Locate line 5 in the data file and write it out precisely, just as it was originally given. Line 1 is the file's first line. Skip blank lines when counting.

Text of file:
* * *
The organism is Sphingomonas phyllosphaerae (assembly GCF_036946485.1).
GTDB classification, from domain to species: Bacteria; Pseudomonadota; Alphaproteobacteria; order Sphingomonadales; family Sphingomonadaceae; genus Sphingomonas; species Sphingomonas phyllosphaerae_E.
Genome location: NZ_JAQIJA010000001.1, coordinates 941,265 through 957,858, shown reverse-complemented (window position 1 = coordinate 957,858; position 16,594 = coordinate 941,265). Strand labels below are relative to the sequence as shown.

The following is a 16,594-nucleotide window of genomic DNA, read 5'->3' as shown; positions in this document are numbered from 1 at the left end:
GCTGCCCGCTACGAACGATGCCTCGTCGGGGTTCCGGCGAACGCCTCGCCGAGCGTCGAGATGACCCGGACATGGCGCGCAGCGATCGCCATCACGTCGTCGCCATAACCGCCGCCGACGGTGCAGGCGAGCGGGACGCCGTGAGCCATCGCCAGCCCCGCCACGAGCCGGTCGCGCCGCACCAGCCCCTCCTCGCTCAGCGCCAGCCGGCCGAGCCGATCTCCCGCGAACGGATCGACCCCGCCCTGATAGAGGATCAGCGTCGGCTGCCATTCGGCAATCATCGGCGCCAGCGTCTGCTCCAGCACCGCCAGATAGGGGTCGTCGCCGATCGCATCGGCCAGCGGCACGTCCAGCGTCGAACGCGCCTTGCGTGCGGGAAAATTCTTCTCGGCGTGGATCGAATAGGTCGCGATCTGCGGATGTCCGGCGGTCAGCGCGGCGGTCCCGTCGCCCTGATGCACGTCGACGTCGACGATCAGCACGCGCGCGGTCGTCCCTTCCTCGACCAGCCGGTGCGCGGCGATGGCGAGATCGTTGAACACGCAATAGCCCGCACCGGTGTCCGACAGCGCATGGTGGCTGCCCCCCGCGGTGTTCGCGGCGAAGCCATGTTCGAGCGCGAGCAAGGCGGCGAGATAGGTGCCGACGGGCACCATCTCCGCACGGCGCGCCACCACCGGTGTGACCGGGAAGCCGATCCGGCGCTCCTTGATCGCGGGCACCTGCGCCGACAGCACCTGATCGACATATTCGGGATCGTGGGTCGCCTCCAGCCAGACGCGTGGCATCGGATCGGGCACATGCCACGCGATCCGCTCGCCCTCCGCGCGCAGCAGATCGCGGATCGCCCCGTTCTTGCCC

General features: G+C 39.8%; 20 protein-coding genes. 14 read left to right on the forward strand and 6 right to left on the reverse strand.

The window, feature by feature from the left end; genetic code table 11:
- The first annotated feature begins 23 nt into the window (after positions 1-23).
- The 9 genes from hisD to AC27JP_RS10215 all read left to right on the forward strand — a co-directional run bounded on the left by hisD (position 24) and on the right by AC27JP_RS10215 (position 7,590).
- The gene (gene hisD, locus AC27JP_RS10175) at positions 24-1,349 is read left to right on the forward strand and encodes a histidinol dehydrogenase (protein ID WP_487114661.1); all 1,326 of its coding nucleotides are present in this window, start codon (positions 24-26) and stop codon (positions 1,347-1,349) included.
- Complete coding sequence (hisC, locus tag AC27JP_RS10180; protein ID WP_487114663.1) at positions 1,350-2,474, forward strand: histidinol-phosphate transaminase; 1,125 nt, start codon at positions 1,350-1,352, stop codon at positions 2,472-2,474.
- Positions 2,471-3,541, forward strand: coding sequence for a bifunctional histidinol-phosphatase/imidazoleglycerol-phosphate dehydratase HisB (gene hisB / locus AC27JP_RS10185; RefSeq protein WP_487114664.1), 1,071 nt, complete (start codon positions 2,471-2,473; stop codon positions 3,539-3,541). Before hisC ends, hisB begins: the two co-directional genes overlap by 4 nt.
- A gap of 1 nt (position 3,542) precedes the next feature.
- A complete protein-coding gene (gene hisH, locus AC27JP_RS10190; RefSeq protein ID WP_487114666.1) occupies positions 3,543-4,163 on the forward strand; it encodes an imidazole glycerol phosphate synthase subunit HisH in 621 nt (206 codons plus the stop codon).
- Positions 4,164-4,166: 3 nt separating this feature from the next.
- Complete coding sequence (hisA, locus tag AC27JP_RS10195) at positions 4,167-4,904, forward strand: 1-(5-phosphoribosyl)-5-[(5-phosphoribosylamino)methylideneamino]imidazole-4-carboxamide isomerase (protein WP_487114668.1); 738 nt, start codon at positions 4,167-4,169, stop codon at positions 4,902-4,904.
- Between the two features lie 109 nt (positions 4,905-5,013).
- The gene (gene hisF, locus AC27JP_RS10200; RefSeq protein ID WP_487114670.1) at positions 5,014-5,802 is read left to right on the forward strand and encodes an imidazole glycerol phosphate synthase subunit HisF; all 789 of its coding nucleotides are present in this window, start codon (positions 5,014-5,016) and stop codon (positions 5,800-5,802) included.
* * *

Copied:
GCTGCCCGCTACGAACGATGCCTCGTCGGGGTTCCGGCGAACGCCTCGCCGAGCGTCGAGATGACCCGGACATGGCGCGCAGCGATCGCCATCACGTCGTCGCCATAACCGCCGCCGACGGTGCAGGCGAGCGGGACGCCGTGAGCCATCGCCAGCCCCGCCACGAGCCGGTCGCGCCGCACCAGCCCCTCCTCGCTCAGCGCCAGCCGGCCGAGCCGATCTCCCGCGAACGGATCGACCCCGCCCTGATAGAGGATCAGCGTCGGCTGCCATTCGGCAATCATCGGCGCCAGCGTCTGCTCCAGCACCGCCAGATAGGGGTCGTCGCCGATCGCATCGGCCAGCGGCACGTCCAGCGTCGAACGCGCCTTGCGTGCGGGAAAATTCTTCTCGGCGTGGATCGAATAGGTCGCGATCTGCGGATGTCCGGCGGTCAGCGCGGCGGTCCCGTCGCCCTGATGCACGTCGACGTCGACGATCAGCACGCGCGCGGTCGTCCCTTCCTCGACCAGCCGGTGCGCGGCGATGGCGAGATCGTTGAACACGCAATAGCCCGCACCGGTGTCCGACAGCGCATGGTGGCTGCCCCCCGCGGTGTTCGCGGCGAAGCCATGTTCGAGCGCGAGCAAGGCGGCGAGATAGGTGCCGACGGGCACCATCTCCGCACGGCGCGCCACCACCGGTGTGACCGGGAAGCCGATCCGGCGCTCCTTGATCGCGGGCACCTGCGCCGACAGCACCTGATCGACATATTCGGGATCGTGGGTCGCCTCCAGCCAGACGCGTGGCATCGGATCGGGCACATGCCACGCGATCCGCTCGCCCTCCGCGCGCAGCAGATCGCGGATCGCCCCGTTCTTGCCC